The Country Director of PharmAccess, Dr Maxwell Antwi, has revealed that more than a quarter of all medicines sold in Ghana are either fake or substandard.
According to him, the presence of these substandard medicines have had adverse effects on the African continent, as 100,000 lives have perished.
“An estimated 30% of medicines in Ghana are fake or substandard, leading to treatment failures, negative side effects, antimicrobial resistances and spread of diseases and unnecessary deaths.
“Do we know that the fake medicines market is worth over €400 billion, which is more profitable than narcotics? Do we know that 100,000 deaths happen on the African continent due to fake and substandard medicine?” he quizzed.
Speaking at a fundraising event held to finance Christian Health Association of Ghana (CHAG) facilities on the Med4all platform in Accra, he indicated that Ghana ranks sixth among countries with the highest burden of fake medicines in a report by the European Union (EU).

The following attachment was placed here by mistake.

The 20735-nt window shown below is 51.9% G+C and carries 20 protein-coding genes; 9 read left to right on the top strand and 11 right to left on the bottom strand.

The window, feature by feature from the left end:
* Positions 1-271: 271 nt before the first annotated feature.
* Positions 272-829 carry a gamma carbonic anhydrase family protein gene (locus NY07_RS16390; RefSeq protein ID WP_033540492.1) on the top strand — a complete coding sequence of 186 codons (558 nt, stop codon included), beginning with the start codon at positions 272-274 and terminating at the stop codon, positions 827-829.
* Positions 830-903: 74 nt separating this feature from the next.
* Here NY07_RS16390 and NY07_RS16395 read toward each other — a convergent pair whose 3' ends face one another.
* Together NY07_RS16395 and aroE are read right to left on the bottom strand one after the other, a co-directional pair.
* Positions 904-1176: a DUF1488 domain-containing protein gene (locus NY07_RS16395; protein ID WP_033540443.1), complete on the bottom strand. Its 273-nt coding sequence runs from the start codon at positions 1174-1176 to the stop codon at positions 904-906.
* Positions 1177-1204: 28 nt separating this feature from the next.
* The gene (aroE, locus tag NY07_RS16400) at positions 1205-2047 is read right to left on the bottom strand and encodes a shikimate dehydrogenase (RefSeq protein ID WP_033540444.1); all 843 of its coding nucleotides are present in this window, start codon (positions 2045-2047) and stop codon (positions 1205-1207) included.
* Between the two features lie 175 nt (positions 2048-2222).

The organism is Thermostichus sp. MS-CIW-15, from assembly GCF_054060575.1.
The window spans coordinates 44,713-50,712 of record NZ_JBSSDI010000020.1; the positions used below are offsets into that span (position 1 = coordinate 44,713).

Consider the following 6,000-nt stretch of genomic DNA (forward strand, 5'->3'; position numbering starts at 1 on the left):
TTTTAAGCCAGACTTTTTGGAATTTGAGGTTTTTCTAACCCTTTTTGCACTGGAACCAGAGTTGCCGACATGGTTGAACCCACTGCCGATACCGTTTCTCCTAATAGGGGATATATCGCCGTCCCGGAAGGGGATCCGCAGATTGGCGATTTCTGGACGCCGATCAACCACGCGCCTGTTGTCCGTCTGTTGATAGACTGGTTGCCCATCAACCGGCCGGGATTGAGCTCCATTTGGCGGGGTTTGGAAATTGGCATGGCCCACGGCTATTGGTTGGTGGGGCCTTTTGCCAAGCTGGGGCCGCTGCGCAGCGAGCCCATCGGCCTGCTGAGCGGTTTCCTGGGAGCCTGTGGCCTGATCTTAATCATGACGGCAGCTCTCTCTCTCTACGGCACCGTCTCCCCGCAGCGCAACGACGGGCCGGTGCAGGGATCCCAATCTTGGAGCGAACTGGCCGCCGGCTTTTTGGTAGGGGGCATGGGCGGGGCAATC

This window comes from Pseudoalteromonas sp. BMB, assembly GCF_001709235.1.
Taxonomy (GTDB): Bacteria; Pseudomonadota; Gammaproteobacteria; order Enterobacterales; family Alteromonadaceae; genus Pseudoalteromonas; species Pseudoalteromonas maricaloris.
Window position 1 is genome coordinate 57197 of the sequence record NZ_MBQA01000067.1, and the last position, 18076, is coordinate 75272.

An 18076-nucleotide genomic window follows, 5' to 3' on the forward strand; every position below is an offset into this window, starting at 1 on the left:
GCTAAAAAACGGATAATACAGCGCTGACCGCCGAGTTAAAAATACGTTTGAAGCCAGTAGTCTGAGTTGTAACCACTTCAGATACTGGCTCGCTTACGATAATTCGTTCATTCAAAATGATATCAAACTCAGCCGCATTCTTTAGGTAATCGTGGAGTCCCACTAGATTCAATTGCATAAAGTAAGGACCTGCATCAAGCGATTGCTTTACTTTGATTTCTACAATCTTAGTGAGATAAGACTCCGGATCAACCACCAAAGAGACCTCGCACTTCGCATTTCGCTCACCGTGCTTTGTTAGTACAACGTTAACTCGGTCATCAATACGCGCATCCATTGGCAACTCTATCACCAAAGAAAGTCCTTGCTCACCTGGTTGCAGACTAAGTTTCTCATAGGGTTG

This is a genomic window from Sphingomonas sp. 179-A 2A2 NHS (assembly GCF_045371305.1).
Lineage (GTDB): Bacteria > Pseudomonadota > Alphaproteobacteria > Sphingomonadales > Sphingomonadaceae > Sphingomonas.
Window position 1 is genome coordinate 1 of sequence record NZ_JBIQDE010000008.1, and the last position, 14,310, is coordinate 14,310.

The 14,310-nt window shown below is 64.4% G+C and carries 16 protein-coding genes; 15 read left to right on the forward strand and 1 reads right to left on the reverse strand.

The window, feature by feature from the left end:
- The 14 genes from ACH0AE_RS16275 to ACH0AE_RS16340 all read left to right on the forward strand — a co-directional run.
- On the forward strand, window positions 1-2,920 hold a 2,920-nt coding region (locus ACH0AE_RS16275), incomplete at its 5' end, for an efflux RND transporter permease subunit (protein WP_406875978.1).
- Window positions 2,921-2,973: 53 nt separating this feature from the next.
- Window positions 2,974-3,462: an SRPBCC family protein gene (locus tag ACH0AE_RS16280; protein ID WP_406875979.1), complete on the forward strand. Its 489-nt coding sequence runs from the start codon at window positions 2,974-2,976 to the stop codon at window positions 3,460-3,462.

Dr Maxwell Antwi also revealed a study carried out in Kintampo in the Bono East Region showed that four out of ten medicines sold in the town are either fake or substandard.
“Another study on anti-malaria in Ghana showed that 13 out of 14 tested antimycin-based anti-malaria contain either an overdose or another dose,” he added.
The Health Director lamented about the high cost of some medicines being sold in the country.
“The price of penicillin in Ghana is seven times that on the NHS in the UK. While this has negative implications for Healthcare facilities and legitimate pharmaceutical manufacturers and suppliers, it is patients in Ghana who pay the ultimate price,” he said.